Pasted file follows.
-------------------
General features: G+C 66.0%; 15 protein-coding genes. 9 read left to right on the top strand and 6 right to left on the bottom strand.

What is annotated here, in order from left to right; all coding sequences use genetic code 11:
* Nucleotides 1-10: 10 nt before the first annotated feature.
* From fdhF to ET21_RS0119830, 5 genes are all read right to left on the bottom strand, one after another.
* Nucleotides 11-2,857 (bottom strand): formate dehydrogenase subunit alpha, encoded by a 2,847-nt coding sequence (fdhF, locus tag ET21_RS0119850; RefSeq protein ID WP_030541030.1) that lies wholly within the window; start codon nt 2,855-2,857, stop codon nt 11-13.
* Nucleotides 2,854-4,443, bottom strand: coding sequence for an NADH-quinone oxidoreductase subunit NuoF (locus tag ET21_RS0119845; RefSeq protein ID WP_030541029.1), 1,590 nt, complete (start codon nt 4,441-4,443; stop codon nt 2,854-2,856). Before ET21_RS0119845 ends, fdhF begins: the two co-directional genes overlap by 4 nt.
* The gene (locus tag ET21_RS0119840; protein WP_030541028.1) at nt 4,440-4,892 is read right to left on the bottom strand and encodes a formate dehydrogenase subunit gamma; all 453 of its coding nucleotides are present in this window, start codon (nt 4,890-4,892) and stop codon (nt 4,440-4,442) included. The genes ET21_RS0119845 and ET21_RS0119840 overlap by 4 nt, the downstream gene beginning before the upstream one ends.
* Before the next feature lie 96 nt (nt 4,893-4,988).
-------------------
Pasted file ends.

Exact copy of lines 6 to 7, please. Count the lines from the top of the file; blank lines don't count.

* Nucleotides 2,854-4,443, bottom strand: coding sequence for an NADH-quinone oxidoreductase subunit NuoF (locus tag ET21_RS0119845; RefSeq protein ID WP_030541029.1), 1,590 nt, complete (start codon nt 4,441-4,443; stop codon nt 2,854-2,856). Before ET21_RS0119845 ends, fdhF begins: the two co-directional genes overlap by 4 nt.
* The gene (locus tag ET21_RS0119840; protein WP_030541028.1) at nt 4,440-4,892 is read right to left on the bottom strand and encodes a formate dehydrogenase subunit gamma; all 453 of its coding nucleotides are present in this window, start codon (nt 4,890-4,892) and stop codon (nt 4,440-4,442) included. The genes ET21_RS0119845 and ET21_RS0119840 overlap by 4 nt, the downstream gene beginning before the upstream one ends.